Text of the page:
Business & Money
Alternatively, a utility may elect to hold and enhance the value of its current portfolio by focusing on local-country tax planning, treasury-management strategies, and foreign tax-credit planning. Some companies may even consider making other strategic purchases in the near term to maximize the sale potential of the asset groups to be sold in the future. Or, they may want to use cash from a sale in one operation to reduce their leverage from indebtedness in another, thereby making that second property more salable as well.
Whatever strategy a company ultimately employs, the goal is likely to be the same: to increase after-tax cash positions to reduce economic losses, and to recognize the tax benefit of any losses, especially those that affect financial and tax reporting.
To successfully achieve these goals, and to do so within the window of opportunity the pending legislation may allow, companies must have a solid plan in place. This is especially true for companies that already have written down the value of troubled assets on their balance sheets. The tax rules that govern such assets are complex, and there are many potential traps for the unwary. Penalties also can occur from a lack of adequate controls surrounding reporting requirements. Ignoring the presence of these issues can make a bad situation worse.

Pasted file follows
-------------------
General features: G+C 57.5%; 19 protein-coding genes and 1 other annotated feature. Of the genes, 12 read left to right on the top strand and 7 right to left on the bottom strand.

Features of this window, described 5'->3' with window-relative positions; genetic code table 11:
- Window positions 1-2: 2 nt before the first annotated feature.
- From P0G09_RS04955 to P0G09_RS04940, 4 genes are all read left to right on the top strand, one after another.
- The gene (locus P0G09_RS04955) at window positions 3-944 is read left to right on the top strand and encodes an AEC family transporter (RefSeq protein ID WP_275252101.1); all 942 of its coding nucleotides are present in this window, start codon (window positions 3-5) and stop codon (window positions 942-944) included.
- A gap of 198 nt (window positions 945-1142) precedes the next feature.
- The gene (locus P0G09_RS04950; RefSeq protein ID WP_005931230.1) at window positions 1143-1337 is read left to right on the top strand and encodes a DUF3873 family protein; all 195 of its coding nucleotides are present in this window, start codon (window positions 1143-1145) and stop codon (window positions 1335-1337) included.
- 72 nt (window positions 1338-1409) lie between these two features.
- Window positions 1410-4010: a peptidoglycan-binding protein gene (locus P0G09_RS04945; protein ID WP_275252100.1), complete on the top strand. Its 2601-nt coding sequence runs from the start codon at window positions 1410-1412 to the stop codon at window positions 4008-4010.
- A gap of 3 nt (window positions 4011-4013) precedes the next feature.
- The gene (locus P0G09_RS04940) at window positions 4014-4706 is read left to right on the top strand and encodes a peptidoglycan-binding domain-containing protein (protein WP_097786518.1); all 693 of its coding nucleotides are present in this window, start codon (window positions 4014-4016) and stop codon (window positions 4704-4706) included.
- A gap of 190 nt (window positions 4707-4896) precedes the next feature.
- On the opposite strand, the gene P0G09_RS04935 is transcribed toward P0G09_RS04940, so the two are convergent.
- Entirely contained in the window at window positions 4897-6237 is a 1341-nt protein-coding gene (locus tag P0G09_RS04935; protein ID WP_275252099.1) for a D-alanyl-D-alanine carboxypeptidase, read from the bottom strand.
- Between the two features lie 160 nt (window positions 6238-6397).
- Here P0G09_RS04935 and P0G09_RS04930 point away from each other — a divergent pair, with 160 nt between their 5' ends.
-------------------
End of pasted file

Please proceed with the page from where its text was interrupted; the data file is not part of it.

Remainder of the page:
Pacific Gas & Electric Exits Bankruptcy
PG&E Corp. subsidiary Pacific Gas & Electric Co. said April 12 that it emerged from bankruptcy, three years after filing for Chapter 11 protection. The utility said that it resolved $8.4 billion in allowed creditor claims and deposited $1.8 billion in escrow for disputed claims.
Entergy Expects Lower First-Quarter Earnings
Entergy Corp. said first-quarter earnings will be in the range of "at least" 85 cents per share due to mild weather and decreased earnings from an energy-trading venture with Koch Industries Inc., according to an April 12 Associated Press report. The Thomson First Call mean estimate is 95 cents a share for the first quarter. Last year, the company reported earnings of $400.9 million, or $1.73 a share, with operating income of $1.05 per share for the first quarter. Entergy also experienced added expenses due to a natural gas leak at its Magnolia storage facility, but it noted that insurance would cover most of the costs related to the incident.
Two Utility Consortiums Apply To Build Nuclear Reactors
Entergy Corp. said March 31 that it, along with six other companies, will form a consortium to test a new licensing process for building advanced nuclear power reactors. The consortium will work with the U.S. Department of Energy (DOE) to obtain the combined construction and operating license. The group plans to complete the license and submit it to the NRC in 2008. The DOE asked companies to demonstrate the new licensing process in November 2003. If the NRC approves the application in late 2010, the companies could use the license to begin building a new plant, Entergy said. The company said, however, that the consortium is not making a commitment to building a nuclear plant at the present time.